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The Public bosses to seek more Arts Council cash

Sandwell | News | Published:

Bosses at controversial £72 million West Bromwich arts centre The Public plan to apply for more Arts Council handouts after new funding arrangements were announced.

Bosses at controversial £72 million West Bromwich arts centre The Public plan to apply for more Arts Council handouts after new funding arrangements were announced.

Last month it was revealed Sandwell Council is producing a report that includes options to mothball or close parts of the West Bromwich centre when it loses £1 million a year in funding next April.

However, bosses now hope the government-funded Arts Council, which has already provided more than £32 million of funding, will bail it out once again.

Arts Council England last month announced cuts to "regularly funded" arts organisations across the West Midlands, after it was revealed it would need to save £457 million over the next four years.

The Birmingham Royal Ballet, City of Birmingham Symphony Orchestra and The Royal Shakespeare Company, all of whom pick up annual funding from the Arts Council, had budgets slashed.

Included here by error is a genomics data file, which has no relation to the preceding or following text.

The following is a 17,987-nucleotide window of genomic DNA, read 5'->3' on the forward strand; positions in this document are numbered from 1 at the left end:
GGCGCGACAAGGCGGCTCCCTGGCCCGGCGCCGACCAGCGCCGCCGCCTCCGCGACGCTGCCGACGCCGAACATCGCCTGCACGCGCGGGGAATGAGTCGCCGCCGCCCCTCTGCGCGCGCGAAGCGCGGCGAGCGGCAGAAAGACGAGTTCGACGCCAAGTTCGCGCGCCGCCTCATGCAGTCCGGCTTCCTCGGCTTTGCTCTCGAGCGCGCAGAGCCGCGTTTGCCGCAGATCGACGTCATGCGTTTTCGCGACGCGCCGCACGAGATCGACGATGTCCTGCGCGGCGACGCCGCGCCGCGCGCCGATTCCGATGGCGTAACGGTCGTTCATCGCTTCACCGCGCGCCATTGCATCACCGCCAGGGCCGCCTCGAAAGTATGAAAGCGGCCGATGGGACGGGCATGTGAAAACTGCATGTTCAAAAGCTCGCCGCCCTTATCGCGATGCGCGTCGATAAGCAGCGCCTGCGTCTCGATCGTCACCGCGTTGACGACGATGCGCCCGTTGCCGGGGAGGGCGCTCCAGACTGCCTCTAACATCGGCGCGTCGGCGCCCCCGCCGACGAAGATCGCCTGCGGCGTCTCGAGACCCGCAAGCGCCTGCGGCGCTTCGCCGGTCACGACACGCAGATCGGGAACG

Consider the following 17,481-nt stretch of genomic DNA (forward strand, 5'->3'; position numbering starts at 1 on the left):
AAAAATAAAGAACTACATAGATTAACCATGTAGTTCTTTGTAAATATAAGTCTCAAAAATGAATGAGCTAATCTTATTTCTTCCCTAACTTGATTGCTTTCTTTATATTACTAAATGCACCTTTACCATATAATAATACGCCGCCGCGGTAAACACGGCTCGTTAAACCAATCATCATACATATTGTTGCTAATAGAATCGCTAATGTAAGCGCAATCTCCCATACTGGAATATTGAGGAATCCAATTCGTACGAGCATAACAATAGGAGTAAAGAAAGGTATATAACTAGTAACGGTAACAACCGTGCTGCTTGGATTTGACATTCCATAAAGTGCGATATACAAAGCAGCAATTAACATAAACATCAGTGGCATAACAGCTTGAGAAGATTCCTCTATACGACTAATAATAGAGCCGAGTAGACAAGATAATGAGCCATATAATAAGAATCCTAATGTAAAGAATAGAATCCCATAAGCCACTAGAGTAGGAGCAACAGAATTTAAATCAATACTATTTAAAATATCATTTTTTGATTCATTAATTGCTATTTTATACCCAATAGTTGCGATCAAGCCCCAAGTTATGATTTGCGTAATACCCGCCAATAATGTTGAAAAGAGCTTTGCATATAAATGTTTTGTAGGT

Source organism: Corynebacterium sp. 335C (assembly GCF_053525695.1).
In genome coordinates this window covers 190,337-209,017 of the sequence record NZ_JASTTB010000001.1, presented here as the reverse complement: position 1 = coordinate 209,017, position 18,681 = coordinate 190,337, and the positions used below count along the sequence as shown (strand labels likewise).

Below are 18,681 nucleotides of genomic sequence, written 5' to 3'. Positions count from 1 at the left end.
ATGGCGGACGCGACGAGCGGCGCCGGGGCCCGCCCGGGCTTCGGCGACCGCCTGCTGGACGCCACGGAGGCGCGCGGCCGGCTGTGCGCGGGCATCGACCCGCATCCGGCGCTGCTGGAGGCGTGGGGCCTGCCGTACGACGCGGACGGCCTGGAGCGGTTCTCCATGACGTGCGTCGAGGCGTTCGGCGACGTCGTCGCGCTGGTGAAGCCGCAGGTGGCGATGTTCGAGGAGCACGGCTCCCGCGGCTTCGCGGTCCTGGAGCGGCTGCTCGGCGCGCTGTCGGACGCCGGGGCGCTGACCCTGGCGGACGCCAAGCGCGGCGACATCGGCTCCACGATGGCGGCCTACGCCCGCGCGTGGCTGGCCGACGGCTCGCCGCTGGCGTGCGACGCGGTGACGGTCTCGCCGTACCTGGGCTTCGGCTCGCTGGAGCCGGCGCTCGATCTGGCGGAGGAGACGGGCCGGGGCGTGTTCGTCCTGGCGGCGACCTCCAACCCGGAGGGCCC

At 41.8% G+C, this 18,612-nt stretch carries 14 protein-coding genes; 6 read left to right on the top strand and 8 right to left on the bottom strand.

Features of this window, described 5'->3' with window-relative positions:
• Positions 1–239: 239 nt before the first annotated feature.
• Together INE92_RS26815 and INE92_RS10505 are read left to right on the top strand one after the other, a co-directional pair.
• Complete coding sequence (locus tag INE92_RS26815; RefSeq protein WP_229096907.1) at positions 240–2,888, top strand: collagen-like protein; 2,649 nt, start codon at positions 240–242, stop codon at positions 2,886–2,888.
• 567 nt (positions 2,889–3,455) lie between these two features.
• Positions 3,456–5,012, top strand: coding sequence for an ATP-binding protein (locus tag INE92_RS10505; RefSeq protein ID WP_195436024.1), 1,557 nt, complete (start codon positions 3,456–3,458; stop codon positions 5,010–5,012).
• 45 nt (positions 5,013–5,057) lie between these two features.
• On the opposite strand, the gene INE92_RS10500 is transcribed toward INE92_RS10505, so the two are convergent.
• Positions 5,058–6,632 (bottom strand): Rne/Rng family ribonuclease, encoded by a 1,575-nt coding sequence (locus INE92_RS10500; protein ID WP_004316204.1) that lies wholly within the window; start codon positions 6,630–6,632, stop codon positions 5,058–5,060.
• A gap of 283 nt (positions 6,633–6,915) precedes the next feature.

But other arts projects have now been told they can apply for money, with decisions on grants made on a case by case basis.

Arts Council England said it was introducing the new applications system, which went "live" yesterday, to make recipients "more accountable" and open it up to new organisations.

However, after giving a final £3 million grant in 2008 towards the running cost it refused to give the project any more money.

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Despite this bosses at the centre, which the council claims costs £1.1 million a year to run, are confident they will be able to attract more funding.

They say that over half term more than 4,000 visitors attended events at the centre.

Linda Saunders, managing director of The Public, said: "We welcome the new funding arrangements from Arts Council England and the opportunity for new organisations to apply."

Sandwell Council has stated it will not offer any extra cash to The Public, although it has up to £1.5 million annually set aside towards running costs.

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